J. Lohr 'Wildflower' Valdiguie Pulled Pork – one of the hot trends at the moment, there are lots of wines that will go with this, but opt for a fresh, and more lightweight red, with plenty of juicy fruit, low tannins, and a lively freshness.  Impress guests with the unusual, but very moreish and enchantingly fresh J Lohr, Valdiguie from California, which is jam-packed with zestily fresh berry fruit. Chill it down for best effect.


    Viña Falernia Carmenere Reserva, Elqui ValleyIndian spices, and tandoori or tikka marinades work brilliantly for barbecued meats, but are a bit more of a challenge for wines. This is where aromatic, spicy Rieslings come into their own, and soft, juicy reds, such as Leyda Pinot Noir Reserva, or even the rich, but velvety soft Falernia Carmenere Syrah, full of luscious, super-ripe blackberry and mocha flavours would work well.

    However, why not ring the changes? One of my favourite wine matches for spicy Indian food is a punchy, characterful Rose wine.  Skillogalee Handpicked Cabernet Malbec Rose is spot on here – intense, bold, and richly fruity, but dry.  Chill it down and see how well it works.  Try this with a simple, Indian-spiced marinade for lamb:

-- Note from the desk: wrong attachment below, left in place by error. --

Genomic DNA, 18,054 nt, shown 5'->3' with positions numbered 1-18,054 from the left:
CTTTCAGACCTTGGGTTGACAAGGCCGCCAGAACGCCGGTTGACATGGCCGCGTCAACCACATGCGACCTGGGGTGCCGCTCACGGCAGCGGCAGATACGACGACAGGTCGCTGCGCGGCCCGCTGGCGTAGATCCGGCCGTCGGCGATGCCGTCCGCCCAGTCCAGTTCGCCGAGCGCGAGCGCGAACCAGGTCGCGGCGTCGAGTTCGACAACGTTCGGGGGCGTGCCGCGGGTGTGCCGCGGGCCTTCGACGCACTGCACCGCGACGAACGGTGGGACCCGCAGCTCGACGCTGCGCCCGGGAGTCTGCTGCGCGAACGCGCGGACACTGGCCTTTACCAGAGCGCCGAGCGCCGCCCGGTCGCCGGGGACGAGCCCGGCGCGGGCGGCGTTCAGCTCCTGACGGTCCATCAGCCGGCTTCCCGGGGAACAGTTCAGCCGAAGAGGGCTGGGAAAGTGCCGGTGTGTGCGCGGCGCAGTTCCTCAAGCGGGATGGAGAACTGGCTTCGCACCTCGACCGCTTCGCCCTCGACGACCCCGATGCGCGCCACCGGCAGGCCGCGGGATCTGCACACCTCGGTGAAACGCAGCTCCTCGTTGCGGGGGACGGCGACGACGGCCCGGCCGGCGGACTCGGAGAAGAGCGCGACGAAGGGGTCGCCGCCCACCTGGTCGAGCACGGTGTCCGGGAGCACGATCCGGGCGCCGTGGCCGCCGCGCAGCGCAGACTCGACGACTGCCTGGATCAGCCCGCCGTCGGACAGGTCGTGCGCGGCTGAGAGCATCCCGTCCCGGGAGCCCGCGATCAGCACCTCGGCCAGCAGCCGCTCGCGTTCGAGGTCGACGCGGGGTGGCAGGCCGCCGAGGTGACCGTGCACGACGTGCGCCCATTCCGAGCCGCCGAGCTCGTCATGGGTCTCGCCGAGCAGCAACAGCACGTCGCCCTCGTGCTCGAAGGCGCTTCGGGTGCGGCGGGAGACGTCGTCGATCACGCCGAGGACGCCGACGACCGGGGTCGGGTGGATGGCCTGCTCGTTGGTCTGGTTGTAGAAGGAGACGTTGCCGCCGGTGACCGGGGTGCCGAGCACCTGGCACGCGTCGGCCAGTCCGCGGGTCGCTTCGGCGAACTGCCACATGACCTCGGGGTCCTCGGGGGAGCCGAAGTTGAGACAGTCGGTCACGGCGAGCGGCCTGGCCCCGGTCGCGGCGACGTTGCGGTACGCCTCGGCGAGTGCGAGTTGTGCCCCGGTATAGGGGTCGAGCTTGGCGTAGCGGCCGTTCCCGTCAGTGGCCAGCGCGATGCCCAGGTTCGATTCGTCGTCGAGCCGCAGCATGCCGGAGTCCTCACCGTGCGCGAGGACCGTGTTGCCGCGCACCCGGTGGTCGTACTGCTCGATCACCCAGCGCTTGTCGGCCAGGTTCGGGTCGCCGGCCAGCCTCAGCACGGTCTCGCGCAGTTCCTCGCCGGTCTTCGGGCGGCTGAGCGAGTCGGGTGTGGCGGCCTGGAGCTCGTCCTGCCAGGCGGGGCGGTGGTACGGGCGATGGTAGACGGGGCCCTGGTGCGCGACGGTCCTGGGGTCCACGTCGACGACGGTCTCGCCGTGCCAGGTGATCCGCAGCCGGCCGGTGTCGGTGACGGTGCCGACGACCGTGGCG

Indian-spiced lamb skewers  

    1 lb lamb steaks, cubed
    4 oz plain yogurt
    1 oz fresh ginger, grated
    2 garlic cloves, crushed
    ½ tsp chilli powder
    1 chopped fresh chilli
    1 tbsp olive oil
    1 tsp garam masala
    1 tsp ground cumin
    1 tbsp freshly chopped thyme
    Salt and pepper

    Mix all the marinade ingredients together, then mix with the lamb.  Marinade for up to 12 hours. Soak bamboo skewers, then thread on the lamb, place on oiled racks on the barbecue, and hey presto, just cook!

    Middle Eastern